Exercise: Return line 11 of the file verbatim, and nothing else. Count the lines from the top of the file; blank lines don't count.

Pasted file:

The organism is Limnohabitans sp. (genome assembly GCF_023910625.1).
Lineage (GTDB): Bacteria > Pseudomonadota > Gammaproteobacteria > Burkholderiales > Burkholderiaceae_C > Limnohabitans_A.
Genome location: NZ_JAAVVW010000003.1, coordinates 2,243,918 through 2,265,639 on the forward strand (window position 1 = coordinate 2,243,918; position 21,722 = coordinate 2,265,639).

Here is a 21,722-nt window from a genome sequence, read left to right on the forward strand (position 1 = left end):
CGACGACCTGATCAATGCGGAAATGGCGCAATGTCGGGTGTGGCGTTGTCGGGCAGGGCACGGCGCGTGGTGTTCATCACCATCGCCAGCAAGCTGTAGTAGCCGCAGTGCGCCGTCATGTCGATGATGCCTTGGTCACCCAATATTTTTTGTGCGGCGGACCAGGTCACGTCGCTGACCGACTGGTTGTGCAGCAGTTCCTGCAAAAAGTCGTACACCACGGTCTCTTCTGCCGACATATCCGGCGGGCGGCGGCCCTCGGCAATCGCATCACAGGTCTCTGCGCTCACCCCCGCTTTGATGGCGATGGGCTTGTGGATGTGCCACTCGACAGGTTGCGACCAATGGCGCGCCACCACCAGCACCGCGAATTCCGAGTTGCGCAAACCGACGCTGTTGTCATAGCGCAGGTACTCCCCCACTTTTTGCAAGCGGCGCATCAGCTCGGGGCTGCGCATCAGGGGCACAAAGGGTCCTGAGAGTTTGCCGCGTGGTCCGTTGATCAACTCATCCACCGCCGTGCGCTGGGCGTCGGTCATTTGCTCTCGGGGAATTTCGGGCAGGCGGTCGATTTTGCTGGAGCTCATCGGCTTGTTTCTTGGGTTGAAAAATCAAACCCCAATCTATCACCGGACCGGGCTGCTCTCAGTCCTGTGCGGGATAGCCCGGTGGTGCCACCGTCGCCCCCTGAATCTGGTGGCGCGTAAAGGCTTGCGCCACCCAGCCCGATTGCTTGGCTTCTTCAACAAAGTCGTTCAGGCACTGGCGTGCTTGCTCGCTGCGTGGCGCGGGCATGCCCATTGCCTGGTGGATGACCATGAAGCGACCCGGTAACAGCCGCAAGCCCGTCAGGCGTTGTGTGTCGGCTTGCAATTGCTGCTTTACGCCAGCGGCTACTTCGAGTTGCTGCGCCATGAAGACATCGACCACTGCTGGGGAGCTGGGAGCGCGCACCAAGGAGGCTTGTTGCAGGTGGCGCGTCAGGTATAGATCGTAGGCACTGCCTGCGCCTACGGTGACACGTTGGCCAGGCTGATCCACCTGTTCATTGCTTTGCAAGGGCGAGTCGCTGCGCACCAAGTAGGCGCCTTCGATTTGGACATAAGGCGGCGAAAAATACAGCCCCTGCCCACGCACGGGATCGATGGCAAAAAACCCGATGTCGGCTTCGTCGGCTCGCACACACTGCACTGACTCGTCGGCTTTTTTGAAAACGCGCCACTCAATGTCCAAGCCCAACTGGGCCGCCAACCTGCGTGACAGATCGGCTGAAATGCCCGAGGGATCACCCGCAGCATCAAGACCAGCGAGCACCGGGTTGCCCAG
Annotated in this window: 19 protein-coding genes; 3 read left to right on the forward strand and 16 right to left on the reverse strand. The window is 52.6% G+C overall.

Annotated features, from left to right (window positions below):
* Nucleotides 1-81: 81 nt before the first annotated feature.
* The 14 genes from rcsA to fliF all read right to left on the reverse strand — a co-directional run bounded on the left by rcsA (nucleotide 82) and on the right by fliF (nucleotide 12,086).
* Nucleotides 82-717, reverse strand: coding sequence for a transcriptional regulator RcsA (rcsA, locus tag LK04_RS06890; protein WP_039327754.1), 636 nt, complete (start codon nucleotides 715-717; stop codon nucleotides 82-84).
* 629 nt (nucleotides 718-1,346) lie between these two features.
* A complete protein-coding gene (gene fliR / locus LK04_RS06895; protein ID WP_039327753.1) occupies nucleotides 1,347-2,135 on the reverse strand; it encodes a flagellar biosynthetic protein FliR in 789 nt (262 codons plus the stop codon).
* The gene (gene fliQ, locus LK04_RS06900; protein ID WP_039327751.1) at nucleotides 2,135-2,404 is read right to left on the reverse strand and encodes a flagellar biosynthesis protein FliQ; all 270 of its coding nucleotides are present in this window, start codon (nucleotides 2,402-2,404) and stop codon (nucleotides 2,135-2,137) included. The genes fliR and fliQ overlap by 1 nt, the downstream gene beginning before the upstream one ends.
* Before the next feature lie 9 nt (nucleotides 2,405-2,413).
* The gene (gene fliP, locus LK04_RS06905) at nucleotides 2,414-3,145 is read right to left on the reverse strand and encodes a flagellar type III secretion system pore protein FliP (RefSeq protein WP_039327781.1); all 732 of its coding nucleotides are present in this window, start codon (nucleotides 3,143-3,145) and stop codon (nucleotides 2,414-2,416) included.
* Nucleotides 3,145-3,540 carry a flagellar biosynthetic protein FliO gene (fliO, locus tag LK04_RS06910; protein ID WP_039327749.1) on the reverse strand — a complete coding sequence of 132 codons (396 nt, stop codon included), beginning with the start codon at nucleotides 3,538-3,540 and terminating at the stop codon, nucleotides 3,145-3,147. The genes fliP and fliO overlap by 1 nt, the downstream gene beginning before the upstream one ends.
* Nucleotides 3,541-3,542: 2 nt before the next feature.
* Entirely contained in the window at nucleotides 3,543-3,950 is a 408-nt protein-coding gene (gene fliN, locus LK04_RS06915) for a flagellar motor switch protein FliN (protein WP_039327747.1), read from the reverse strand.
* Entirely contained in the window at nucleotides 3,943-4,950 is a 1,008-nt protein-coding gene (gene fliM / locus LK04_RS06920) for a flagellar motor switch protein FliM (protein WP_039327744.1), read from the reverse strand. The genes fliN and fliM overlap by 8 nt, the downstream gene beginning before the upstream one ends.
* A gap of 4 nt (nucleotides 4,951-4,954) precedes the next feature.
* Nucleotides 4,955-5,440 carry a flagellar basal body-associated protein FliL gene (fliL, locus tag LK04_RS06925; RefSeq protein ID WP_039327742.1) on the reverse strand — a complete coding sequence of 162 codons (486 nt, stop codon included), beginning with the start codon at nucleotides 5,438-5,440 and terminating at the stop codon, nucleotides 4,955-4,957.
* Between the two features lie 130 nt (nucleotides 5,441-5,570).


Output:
* 629 nt (nucleotides 718-1,346) lie between these two features.